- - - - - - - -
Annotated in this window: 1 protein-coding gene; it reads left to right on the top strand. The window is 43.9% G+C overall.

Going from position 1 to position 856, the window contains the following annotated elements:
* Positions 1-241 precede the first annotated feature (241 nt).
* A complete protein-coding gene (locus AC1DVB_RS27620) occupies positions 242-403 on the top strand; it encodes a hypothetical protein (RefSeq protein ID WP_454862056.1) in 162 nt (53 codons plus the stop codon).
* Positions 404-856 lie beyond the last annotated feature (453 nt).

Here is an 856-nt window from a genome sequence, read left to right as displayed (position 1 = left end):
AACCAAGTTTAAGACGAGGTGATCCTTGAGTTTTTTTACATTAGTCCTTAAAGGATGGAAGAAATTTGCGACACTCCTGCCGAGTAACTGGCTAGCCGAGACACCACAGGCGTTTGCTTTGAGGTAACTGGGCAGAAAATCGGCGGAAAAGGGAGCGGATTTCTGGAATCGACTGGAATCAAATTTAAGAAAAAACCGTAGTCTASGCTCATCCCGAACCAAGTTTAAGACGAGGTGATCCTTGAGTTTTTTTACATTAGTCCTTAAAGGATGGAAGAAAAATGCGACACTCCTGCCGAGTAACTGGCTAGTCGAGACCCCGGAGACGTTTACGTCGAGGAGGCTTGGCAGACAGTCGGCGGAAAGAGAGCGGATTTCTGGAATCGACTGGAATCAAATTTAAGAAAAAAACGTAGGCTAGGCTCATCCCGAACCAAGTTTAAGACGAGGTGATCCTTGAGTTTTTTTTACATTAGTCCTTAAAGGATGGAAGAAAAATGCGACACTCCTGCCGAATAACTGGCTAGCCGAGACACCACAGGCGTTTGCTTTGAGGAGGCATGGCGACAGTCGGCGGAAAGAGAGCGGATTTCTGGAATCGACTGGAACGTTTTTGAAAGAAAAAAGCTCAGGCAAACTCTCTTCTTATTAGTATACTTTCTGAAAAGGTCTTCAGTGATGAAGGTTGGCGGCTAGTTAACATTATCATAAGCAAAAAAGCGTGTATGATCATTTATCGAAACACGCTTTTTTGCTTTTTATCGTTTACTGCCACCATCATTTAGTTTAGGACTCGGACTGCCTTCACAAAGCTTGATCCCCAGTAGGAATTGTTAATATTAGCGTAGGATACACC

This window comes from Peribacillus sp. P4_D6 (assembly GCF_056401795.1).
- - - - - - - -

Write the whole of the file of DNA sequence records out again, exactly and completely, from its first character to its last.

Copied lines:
Annotated in this window: 1 protein-coding gene; it reads left to right on the top strand. The window is 43.9% G+C overall.

Going from position 1 to position 856, the window contains the following annotated elements:
* Positions 1-241 precede the first annotated feature (241 nt).
* A complete protein-coding gene (locus AC1DVB_RS27620) occupies positions 242-403 on the top strand; it encodes a hypothetical protein (RefSeq protein ID WP_454862056.1) in 162 nt (53 codons plus the stop codon).
* Positions 404-856 lie beyond the last annotated feature (453 nt).

Here is an 856-nt window from a genome sequence, read left to right as displayed (position 1 = left end):
AACCAAGTTTAAGACGAGGTGATCCTTGAGTTTTTTTACATTAGTCCTTAAAGGATGGAAGAAATTTGCGACACTCCTGCCGAGTAACTGGCTAGCCGAGACACCACAGGCGTTTGCTTTGAGGTAACTGGGCAGAAAATCGGCGGAAAAGGGAGCGGATTTCTGGAATCGACTGGAATCAAATTTAAGAAAAAACCGTAGTCTASGCTCATCCCGAACCAAGTTTAAGACGAGGTGATCCTTGAGTTTTTTTACATTAGTCCTTAAAGGATGGAAGAAAAATGCGACACTCCTGCCGAGTAACTGGCTAGTCGAGACCCCGGAGACGTTTACGTCGAGGAGGCTTGGCAGACAGTCGGCGGAAAGAGAGCGGATTTCTGGAATCGACTGGAATCAAATTTAAGAAAAAAACGTAGGCTAGGCTCATCCCGAACCAAGTTTAAGACGAGGTGATCCTTGAGTTTTTTTTACATTAGTCCTTAAAGGATGGAAGAAAAATGCGACACTCCTGCCGAATAACTGGCTAGCCGAGACACCACAGGCGTTTGCTTTGAGGAGGCATGGCGACAGTCGGCGGAAAGAGAGCGGATTTCTGGAATCGACTGGAACGTTTTTGAAAGAAAAAAGCTCAGGCAAACTCTCTTCTTATTAGTATACTTTCTGAAAAGGTCTTCAGTGATGAAGGTTGGCGGCTAGTTAACATTATCATAAGCAAAAAAGCGTGTATGATCATTTATCGAAACACGCTTTTTTGCTTTTTATCGTTTACTGCCACCATCATTTAGTTTAGGACTCGGACTGCCTTCACAAAGCTTGATCCCCAGTAGGAATTGTTAATATTAGCGTAGGATACACC

This window comes from Peribacillus sp. P4_D6 (assembly GCF_056401795.1).